National memorial service planned for victims of the COVID-19 pandemic on eve of inauguration
Joe Biden plans to lead a unique nationwide memorial service on the eve of his inauguration to honor the grim toll of nearly 400,000 American lives lost to the coronavirus.
The presidential inauguration committee (PIC) announced recently that it would host a lighting ceremony around the Lincoln Memorial reflecting pool along the National Mall in Washington, a day ahead of Biden’s swearing-in ceremony at the U.S. Capitol.
Cities and towns across the country are invited to join the ceremony by illuminating buildings and ringing church bells at the same moment, shortly after east coast sunset on 19 January, the first publicly marked moment of national unity since the pandemic began to spread across the country earlier this year.
“The inauguration of President-elect Joe Biden and Vice President-elect Kamala Harris represents the beginning of a new national journey,” said Pili Tobar, PIC communications director. “However, in the midst of a pandemic – when so many Americans are grieving the loss of family, friends and neighbors – it is important that we honor those who have died, reflect on what has been one of the more challenging periods in the nation’s history, and renew our commitment to coming together to end the pandemic and rebuild our nation.”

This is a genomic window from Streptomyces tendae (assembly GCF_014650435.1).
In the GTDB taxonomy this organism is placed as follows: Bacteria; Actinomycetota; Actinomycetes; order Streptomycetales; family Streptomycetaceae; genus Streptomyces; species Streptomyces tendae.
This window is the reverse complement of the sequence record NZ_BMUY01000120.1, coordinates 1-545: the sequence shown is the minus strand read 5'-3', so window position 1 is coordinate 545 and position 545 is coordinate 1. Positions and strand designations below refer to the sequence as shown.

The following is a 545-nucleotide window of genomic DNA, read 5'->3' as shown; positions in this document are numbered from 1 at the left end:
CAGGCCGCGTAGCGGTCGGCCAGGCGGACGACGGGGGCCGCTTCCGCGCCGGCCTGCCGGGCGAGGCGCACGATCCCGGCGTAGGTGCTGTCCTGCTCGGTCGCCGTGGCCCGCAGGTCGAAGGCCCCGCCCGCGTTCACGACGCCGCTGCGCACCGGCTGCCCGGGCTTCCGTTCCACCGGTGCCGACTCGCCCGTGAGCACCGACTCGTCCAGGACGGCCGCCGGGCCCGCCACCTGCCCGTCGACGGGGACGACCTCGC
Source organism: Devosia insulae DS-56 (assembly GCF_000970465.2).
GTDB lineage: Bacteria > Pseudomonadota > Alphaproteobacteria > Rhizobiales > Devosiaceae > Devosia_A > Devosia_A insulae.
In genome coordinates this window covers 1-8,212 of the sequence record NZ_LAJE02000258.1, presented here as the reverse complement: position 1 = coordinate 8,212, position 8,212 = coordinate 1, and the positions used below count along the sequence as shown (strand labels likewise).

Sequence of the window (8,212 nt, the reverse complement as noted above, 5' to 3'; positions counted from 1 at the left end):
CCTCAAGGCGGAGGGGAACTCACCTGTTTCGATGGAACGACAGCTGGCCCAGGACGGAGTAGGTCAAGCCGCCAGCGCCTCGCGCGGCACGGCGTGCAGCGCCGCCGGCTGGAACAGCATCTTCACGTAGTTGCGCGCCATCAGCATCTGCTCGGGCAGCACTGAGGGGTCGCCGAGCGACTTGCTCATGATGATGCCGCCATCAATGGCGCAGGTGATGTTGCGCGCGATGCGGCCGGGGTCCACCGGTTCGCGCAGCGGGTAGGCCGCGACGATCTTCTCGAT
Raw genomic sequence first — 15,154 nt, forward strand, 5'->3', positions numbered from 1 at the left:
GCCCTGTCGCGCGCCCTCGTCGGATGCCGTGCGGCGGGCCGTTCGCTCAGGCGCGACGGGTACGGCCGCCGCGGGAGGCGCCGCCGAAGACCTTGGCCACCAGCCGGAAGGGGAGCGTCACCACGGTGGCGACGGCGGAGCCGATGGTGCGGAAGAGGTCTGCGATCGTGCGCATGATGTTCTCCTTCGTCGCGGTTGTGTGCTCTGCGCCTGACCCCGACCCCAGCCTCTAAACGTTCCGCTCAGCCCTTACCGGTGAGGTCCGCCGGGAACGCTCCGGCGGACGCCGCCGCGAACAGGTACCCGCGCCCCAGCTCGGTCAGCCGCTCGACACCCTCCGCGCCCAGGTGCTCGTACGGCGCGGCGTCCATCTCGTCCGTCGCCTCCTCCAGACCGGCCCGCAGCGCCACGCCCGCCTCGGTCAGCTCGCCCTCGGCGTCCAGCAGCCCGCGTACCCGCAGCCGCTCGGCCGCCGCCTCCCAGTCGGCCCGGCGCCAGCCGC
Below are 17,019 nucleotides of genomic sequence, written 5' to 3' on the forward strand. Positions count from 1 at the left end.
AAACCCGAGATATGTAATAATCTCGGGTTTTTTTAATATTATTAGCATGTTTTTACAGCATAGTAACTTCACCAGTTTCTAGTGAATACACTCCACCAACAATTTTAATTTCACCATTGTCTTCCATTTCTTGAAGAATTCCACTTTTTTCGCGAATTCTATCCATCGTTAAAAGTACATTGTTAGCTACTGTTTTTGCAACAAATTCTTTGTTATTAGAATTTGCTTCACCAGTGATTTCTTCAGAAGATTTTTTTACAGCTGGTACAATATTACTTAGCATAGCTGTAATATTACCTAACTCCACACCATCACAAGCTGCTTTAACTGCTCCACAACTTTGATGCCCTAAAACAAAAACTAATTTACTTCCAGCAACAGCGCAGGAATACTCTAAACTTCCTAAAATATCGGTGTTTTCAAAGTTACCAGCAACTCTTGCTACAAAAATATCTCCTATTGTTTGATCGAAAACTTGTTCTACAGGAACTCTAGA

The virus has already dramatically reshaped plans for Biden’s inauguration. Far fewer guests will attend the swearing-in ceremony on the steps of the US Capitol, while most inaugural festivities move online. The committee has said it was “urging the public to refrain from any travel and participate in the inaugural activities from home”.
Biden made the coronavirus pandemic the central issue of his 2020 presidential campaign, drawing a sharp contrast with Donald Trump by wearing a mask in public and frequently evoking his own experience with tragedy to empathize with families who had lost loved ones to the disease.
Now he is preparing to take office as the public health crisis deepens. The United States has more than 24 million confirmed cases, and almost 400,000 deaths, the highest in the world.
“Things are going to get worse before they get better,” Biden has warned.
Portions originally published on The Guardian as Joe Biden to hold national memorial service for US Covid victims
Help deliver the independent journalism that the world needs, make a contribution of support to The Guardian.